W3C home > Mailing lists > Public > public-webrtc@w3.org > July 2011

RE: Mozilla/Cisco API Proposal

From: Stefan Håkansson LK <stefan.lk.hakansson@ericsson.com>
Date: Tue, 12 Jul 2011 13:38:00 +0200
To: "Timothy B. Terriberry" <tterriberry@mozilla.com>
CC: "public-webrtc@w3.org" <public-webrtc@w3.org>
Message-ID: <BBF498F2D030E84AB1179E24D1AC41D616C389F09E@ESESSCMS0362.eemea.ericsson.se>
>>> Perhaps one example is the sort of thing described by
>>> MediaStreamTrackHints in the proposal. The Opus audio codec from the
>>> IETF standardization effort can switch between separate "voip" and
>>> "audio" coding modes. The script setting up the connection may have
>>> context information about which of these are more appropriate for its
>
>> This is why the Web uses a declarative high-level model. It lets us make
>> the Web better in the future.
>
>I would argue the "voip" versus "audio" modes _are_ high-level
>declarations. Underneath they mean doing things like high-pass filtering
>to remove background noise and formant emphasis, automatic gain control,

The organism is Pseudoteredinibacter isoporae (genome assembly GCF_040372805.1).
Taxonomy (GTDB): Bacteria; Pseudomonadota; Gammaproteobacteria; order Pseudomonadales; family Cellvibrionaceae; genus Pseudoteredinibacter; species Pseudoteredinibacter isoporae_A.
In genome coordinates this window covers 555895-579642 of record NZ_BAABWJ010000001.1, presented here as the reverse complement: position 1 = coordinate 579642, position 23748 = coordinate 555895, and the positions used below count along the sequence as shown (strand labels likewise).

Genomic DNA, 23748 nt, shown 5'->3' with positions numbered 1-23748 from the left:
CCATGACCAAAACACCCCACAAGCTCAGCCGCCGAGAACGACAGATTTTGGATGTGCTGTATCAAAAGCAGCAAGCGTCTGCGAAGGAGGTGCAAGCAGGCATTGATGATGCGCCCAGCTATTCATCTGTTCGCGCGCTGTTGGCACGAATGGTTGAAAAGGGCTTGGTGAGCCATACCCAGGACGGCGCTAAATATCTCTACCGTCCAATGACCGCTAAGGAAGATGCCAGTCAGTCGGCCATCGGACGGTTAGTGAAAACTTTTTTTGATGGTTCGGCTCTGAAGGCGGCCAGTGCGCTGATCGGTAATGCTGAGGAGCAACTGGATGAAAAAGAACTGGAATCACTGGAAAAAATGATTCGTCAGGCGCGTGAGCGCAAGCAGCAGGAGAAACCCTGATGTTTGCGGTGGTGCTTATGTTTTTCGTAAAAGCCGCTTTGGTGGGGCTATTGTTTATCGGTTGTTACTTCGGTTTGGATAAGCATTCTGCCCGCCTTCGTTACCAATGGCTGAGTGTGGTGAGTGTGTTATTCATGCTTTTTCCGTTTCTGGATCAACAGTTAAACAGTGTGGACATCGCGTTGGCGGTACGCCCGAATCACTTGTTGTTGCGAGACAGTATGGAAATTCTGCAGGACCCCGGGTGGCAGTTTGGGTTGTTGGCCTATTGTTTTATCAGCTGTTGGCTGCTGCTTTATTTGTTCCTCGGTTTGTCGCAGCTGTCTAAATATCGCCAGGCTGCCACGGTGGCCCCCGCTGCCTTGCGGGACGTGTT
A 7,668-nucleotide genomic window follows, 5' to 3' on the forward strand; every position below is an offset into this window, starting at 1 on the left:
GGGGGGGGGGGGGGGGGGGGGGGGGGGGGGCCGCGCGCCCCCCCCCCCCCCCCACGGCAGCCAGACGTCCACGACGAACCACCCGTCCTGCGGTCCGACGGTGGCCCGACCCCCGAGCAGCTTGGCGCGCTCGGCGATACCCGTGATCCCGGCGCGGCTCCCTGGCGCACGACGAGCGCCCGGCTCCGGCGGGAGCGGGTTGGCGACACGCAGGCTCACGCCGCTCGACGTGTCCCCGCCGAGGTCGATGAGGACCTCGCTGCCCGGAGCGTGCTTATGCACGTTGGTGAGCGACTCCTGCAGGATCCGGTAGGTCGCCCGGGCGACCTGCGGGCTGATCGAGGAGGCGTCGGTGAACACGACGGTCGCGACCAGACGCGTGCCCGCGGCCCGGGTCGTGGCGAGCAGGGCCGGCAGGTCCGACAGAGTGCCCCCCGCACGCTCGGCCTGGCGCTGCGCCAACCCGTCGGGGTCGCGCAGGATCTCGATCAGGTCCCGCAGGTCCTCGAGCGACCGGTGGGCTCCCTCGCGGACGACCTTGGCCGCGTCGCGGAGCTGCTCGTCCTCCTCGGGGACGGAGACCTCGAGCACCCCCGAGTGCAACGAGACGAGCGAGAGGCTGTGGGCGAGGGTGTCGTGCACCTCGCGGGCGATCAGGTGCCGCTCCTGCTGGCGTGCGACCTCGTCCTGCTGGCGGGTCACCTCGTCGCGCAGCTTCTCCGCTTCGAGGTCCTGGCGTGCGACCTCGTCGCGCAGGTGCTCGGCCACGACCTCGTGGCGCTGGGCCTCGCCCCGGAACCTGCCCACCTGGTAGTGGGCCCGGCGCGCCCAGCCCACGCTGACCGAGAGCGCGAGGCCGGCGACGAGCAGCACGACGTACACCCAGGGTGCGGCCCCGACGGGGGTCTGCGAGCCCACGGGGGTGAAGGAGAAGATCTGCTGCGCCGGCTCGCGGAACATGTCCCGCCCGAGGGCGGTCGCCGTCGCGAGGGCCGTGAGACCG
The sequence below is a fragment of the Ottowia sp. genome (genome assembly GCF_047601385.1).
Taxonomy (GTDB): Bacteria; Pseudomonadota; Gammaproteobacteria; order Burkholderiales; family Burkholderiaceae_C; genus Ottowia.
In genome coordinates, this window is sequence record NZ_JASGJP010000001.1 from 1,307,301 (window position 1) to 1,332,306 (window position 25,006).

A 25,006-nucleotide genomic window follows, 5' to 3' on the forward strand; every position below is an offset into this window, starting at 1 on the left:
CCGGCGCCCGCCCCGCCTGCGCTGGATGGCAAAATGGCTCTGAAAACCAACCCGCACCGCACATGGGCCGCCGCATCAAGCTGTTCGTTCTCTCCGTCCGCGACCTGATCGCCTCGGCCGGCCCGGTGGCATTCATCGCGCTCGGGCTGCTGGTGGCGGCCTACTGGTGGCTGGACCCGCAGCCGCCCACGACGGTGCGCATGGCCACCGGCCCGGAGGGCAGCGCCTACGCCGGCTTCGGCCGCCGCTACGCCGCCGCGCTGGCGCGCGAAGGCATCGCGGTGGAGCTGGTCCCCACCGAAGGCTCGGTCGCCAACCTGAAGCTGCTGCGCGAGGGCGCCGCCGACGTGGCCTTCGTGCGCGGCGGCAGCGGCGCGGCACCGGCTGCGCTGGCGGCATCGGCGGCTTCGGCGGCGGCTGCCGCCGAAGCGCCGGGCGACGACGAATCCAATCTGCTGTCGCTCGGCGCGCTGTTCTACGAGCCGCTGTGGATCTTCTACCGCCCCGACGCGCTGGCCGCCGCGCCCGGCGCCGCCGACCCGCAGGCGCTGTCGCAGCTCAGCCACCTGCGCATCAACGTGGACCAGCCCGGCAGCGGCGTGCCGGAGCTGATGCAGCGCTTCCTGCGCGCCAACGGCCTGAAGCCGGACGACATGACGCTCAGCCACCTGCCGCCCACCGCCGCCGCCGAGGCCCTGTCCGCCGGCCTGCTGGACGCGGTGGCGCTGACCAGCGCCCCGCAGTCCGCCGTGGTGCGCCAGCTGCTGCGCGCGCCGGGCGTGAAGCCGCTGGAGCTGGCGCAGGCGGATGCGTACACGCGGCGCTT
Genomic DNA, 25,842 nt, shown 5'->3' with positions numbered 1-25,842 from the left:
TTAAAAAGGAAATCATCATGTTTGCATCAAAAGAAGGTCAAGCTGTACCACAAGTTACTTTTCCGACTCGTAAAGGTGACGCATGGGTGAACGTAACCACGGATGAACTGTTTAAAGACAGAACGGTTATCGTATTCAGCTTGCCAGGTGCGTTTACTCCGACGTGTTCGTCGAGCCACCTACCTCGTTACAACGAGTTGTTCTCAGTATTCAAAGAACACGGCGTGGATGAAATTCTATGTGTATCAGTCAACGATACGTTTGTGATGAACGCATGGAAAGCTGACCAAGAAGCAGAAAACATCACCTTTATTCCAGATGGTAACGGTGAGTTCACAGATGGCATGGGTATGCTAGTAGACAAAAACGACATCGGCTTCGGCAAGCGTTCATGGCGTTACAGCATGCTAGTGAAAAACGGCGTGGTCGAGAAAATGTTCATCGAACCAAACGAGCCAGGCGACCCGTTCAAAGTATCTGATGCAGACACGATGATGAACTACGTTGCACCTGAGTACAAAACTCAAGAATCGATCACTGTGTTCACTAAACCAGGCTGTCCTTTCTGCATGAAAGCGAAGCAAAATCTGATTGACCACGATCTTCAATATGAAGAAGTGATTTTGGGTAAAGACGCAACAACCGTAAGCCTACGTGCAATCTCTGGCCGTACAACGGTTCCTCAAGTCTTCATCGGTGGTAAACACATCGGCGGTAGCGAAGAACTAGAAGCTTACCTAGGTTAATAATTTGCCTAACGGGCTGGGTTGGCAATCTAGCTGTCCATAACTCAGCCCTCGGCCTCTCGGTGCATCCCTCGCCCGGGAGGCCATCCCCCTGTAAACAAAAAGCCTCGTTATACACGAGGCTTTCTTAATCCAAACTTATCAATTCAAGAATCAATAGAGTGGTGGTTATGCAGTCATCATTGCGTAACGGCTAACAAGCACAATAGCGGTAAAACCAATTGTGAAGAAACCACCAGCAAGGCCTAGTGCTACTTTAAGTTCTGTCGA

>and other things that improve call quality substantially in the voip
>mode, but would destroy the quality of music or other general-purpose
>audio that isn't sourced from a low-quality microphone. Exactly what's
>done is up to the UA, but the intent is important.

If we do this, isn't there a big risk that we would enter a discussion on what declarations could help a codec perform at its best? This could become quite a large set of declarations (if you take video, information about the scene like "sports", "talking head", "indoor", "outdoor", .... could help the codec perform at its optimum). And this set could be irrelevant for a new generation of codecs. "audio" vs "voip" is just one example, and it is specific for one codec. I think the general trend also is that codecs get better and better on analysing the input signal to make the best of the situation. Many audio/speech codecs automatically change their processing depending on the input signal. 

I think we should not go down this path, at least not now. 

Stefan (in role of contributor)
Received on Tuesday, 12 July 2011 11:38:24 GMT

This archive was generated by hypermail 2.2.0+W3C-0.50 : Tuesday, 12 July 2011 11:38:25 GMT